IBD for the non-gastroenterologist

Published on May 30, 2021   43 min

Other Talks in the Category: Clinical Medicine

This is Dr. Sunanda Kane, Professor of Medicine at Mayo Clinic College of Medicine in Rochester, Minnesota. And we're going to be talking about Inflammatory Bowel Disease and What the Internist Should Know. Why should we be talking about inflammatory bowel disease to the internist?
Well, from 1998 to 2005, there was a 450% increase in visits to primary care by Crohn's patients and 350% by ulcerative colitis patients. In that timeframe, there has been a decrease in the use of steroids and hospitalizations for Crohn's patients as well as for ulcerative colitis patients.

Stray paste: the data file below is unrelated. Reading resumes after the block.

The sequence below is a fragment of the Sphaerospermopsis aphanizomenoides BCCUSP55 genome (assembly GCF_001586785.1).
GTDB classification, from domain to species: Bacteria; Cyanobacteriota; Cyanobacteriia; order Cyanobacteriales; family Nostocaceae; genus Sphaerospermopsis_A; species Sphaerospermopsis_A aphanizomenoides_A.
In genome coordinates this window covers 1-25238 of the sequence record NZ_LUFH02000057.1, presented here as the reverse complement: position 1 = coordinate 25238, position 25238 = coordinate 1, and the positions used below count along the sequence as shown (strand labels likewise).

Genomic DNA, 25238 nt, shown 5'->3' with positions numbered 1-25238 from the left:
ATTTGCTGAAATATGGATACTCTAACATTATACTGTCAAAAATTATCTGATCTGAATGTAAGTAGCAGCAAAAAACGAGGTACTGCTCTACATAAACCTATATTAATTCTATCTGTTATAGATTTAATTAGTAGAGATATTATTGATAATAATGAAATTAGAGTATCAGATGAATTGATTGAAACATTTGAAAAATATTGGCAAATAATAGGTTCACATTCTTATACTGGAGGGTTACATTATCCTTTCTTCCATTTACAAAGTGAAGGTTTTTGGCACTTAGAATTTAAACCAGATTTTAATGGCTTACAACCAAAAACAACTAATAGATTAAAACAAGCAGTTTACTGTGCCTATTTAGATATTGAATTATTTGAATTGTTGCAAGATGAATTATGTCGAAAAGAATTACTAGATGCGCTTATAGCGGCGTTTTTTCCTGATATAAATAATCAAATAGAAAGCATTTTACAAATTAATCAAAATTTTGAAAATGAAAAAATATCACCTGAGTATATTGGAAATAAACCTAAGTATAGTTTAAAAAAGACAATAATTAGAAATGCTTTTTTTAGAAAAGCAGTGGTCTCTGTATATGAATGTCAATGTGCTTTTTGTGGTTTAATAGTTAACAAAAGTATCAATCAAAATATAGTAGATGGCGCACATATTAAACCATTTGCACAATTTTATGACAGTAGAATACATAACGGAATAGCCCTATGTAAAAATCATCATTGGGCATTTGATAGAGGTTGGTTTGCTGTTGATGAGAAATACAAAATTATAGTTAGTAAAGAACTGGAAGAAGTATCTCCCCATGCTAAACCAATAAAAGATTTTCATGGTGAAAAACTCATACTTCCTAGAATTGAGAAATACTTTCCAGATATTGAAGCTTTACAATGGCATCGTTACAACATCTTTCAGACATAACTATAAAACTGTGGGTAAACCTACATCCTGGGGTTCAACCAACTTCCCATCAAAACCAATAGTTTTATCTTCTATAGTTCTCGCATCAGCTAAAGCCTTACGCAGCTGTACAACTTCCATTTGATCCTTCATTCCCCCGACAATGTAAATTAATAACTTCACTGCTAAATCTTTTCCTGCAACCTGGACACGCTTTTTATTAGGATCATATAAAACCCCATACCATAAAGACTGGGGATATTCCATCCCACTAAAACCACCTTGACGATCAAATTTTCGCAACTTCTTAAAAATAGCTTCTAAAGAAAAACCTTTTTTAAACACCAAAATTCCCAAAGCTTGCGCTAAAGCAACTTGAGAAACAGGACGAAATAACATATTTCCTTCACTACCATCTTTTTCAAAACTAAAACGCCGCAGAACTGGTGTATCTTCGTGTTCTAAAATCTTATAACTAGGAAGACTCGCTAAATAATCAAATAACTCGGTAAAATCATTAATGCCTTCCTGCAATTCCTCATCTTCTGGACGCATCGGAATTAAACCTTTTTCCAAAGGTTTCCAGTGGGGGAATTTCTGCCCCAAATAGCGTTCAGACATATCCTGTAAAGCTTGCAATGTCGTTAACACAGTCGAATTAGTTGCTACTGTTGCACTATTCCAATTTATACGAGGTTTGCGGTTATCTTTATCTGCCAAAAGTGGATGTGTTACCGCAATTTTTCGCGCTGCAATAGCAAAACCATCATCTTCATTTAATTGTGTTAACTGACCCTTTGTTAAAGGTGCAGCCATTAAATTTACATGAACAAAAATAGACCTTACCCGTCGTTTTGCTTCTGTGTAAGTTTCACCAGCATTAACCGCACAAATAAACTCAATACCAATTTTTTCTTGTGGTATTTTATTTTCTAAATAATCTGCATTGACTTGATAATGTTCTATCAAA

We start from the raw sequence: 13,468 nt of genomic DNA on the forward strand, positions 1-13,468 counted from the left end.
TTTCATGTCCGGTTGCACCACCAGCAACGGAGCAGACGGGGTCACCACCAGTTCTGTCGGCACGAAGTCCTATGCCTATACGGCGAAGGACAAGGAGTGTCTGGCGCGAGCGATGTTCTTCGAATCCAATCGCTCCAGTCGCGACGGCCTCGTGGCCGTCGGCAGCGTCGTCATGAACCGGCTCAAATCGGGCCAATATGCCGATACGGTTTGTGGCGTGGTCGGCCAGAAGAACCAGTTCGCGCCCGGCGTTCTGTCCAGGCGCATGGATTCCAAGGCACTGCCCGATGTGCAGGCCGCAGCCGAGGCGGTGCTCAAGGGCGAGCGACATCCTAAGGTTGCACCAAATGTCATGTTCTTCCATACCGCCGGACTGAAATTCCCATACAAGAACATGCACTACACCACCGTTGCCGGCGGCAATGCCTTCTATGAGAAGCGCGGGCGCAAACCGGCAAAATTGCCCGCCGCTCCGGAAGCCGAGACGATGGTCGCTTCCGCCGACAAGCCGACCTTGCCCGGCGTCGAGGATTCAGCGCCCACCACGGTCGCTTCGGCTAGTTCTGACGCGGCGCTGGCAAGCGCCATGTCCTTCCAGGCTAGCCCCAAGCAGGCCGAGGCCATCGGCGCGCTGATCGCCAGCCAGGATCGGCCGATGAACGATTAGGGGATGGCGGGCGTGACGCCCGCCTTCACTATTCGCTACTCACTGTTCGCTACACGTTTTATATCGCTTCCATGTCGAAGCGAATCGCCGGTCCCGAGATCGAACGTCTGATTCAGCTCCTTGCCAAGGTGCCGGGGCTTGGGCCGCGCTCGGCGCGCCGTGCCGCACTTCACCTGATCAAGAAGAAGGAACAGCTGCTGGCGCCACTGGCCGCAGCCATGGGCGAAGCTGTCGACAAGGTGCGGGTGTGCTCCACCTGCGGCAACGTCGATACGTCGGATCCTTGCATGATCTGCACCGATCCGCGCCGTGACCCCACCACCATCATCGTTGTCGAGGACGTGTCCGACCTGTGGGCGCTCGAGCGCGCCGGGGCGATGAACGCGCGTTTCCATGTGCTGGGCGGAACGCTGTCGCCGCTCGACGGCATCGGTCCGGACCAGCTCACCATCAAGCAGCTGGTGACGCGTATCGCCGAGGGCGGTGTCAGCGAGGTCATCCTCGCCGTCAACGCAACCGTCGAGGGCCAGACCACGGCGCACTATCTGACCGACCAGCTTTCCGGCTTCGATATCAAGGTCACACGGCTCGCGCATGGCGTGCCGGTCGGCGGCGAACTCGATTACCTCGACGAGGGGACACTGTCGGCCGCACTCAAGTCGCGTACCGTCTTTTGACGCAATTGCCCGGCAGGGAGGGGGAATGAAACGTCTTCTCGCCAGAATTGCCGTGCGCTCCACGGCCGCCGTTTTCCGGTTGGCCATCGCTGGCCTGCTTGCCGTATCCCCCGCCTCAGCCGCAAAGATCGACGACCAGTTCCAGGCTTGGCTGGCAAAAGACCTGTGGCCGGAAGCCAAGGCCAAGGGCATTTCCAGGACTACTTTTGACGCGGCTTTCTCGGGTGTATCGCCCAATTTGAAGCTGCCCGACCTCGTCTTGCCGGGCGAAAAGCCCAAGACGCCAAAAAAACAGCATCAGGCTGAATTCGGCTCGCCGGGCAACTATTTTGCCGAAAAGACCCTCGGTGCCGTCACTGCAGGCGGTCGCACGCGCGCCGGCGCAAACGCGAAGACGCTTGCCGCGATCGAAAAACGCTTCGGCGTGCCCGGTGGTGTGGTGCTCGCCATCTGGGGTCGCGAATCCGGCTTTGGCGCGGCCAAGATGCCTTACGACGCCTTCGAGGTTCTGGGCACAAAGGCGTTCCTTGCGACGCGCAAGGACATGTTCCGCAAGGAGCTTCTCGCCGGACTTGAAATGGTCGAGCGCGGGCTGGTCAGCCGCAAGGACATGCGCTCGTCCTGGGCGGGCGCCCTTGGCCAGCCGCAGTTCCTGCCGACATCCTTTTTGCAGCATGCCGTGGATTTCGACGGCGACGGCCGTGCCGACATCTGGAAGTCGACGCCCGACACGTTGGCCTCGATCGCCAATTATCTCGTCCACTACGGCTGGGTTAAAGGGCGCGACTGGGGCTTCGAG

This means that primary care physicians are doing a very good job of treating these patients and keeping them off of steroids and keeping them out of the hospital. There is an increasing incidence and prevalence of inflammatory bowel disease as well. A systematic review with information dating back to the 1920s, showed a time trend analysis where 75% of Crohn's studies and 60% of ulcerative colitis studies had an increasing incidence of statistical significance. The highest annual incidence of ulcerative colitis at 24 per 100,000 person years is in Europe and actually there is an incidence now for Asia at 6.3 per 100,000. The highest annual incidence for Crohn's disease is about 13 people per 100,000 in Europe and 5 now in Asia. I often get asked about genetic testing. Is inflammatory bowel disease a genetic disorder? Well, there are now greater than 100 genes associated with Crohn's disease that have been identified. These are candidate genes not causative genes. And the genetic information we have has come from families with IBD, not single cases. So while genetic testing is commercially available, it needs to be in conjunction with counseling